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April 2008

Another long time without updates but I am working on the car again now. There isn't really much
left to do so I should get moving!

I did fix the starter solenoid by buying a new one. It was actually very reasonably priced and
it seems to be a quality Japanese made unit. That certainly fixed the problem and the car start fine
now. I also finished stripping and repairing the doors. I basically completed the welds where they
were just tacked before. So now they are totally sealed and with paint and filler they should be fine.
One other piece of luck was buying a new battery door on TradeMe. I do have one already but it is
missing most of it's Dzus fasteners. I got a second hand panel, already painted with all the
fastners in place for less than it would have cost to replace the fasteners along on my old panel!

One other job I did was to strip the paint from the door, boot and bonnet hinges so these are ready
for repainting. I used a combination of paint stripper and wire brushes and they came up fine. I do
need to replace the rubber buffer blocks in the door hinges. I think I might be able to use rubber
feet of the type used under heavy electrical instruments perhaps.

I have also starting stripping the rest of the old paint off the car. A really awful job! I am wire brushing
then using the random orbit sander with some 80 grit paper. I keep finding the DPOs sins. You can see
one of the worse ones. Above the left hand rear wheel I came across some filler. So, as usual, I started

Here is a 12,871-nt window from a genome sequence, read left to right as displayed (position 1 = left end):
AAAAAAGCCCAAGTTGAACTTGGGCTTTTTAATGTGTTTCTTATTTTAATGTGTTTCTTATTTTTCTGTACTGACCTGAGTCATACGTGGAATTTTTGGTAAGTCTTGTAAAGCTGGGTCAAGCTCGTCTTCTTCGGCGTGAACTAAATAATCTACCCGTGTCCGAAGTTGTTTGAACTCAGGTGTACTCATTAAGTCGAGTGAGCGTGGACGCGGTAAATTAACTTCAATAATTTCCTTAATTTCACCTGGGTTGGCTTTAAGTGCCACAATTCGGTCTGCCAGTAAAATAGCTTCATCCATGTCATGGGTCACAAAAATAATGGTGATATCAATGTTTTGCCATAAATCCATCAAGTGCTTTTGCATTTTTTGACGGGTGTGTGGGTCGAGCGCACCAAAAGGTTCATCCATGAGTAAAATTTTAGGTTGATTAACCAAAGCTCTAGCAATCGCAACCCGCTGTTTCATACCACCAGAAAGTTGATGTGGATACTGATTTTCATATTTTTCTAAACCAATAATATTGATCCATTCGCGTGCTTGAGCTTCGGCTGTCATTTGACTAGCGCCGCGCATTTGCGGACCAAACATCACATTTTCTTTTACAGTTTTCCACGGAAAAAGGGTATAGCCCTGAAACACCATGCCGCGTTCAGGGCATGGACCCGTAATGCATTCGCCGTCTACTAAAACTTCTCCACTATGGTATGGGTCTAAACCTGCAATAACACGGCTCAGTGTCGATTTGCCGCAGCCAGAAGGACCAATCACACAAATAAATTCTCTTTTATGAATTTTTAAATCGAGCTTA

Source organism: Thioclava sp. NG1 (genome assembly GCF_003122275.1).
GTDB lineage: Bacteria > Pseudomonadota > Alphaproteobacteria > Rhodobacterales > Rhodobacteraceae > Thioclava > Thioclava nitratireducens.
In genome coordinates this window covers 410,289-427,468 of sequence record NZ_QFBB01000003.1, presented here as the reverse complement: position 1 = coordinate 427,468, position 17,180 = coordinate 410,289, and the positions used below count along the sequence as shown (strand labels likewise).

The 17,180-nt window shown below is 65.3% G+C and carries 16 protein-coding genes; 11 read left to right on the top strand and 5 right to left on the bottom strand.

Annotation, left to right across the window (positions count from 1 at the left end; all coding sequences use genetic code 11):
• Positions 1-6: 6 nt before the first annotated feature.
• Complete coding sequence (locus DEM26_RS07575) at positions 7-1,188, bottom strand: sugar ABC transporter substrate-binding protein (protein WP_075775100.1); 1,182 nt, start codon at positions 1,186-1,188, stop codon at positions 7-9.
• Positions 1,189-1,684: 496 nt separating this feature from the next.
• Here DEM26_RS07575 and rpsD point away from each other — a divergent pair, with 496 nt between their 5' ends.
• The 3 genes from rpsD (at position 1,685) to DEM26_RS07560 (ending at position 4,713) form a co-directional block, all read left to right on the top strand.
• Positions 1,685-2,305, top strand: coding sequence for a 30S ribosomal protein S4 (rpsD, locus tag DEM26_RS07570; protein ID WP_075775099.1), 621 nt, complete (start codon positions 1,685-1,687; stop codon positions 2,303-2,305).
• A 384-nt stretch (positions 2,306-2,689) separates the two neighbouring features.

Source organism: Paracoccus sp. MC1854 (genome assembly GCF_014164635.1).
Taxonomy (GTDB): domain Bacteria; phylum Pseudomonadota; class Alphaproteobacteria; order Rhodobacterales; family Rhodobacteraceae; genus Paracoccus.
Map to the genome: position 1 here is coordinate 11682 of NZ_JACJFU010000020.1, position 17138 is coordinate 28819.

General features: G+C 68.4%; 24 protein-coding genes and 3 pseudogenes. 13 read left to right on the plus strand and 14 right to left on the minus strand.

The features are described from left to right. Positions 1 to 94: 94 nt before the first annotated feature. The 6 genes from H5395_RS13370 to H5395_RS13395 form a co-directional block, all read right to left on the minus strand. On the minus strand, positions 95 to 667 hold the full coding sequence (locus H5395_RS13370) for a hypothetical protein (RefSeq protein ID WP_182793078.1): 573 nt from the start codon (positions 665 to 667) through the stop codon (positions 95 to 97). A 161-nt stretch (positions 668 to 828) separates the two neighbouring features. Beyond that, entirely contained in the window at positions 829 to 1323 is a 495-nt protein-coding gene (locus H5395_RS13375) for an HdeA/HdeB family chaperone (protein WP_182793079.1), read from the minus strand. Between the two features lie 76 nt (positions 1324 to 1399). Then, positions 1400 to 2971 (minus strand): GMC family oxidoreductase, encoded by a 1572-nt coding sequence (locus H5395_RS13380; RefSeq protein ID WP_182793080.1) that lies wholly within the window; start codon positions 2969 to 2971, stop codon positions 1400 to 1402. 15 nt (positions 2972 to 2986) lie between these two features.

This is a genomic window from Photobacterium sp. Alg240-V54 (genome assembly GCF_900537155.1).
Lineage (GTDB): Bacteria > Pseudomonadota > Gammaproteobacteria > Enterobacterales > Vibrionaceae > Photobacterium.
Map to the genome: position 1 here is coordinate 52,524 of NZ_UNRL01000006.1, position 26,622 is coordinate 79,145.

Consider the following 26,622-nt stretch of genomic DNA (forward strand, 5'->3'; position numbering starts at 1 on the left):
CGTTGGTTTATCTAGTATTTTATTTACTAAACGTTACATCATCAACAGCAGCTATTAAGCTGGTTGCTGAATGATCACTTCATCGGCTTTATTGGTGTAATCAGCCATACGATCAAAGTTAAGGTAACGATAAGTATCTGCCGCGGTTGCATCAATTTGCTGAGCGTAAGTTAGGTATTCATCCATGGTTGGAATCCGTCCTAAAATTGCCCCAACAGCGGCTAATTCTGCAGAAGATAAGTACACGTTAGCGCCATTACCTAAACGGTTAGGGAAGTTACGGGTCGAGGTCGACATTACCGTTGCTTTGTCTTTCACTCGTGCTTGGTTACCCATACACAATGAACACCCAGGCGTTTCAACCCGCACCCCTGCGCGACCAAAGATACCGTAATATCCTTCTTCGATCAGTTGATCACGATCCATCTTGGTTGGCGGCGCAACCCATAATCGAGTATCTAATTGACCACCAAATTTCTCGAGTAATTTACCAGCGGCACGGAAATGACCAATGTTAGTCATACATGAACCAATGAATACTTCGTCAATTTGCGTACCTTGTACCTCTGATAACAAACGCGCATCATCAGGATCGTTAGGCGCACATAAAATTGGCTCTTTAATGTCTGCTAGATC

removing it all to see what lurked beneath. In this case nothing! That point on the body is double
skinned. The outer body panel and then the inner wheel well steel. They had simply filled the rusty hole
from the outside! In fact the hole went all the way through once the rust was removed. This is the worst
way possible to 'repair' rust. I removed the huge lumps of filler and cut out the rusty steel. The holes
on the inner wheel well were not too big. On the outside I cut and welded in three patches to fill the
the holes. Before doing that I carefully sandblasted and rust killed all around the area to get rid of any
lurking rust. When the car is painted rust proofing will be liberally injected into the area from the
inside. It will need just a skim of filler to complete the repair.

I also discovered some small holes along the left rear beading. Not the beading itself although that does show
some pitting. I think I shall probably lead over these holes. Previously they were covered over in filler. I
also discovered both rear dog legs have been replaced (hopefully properly). The repair does look solid. You
can also see here the stages of stripping the paint off. First I use a wire brush on the angle grinder to
take off the top layers of paint and filler. That leaves me with a black surface. I am not sure if that is
original black etch primer like replacement panels come with or just left over paint from the wire brush. I
usually have to wire brush it again then use the random orbit on it to get to shiny steel. I am pretty sure
the car has been repainted in the past since when you get to bare steel there are all sorts of scratches and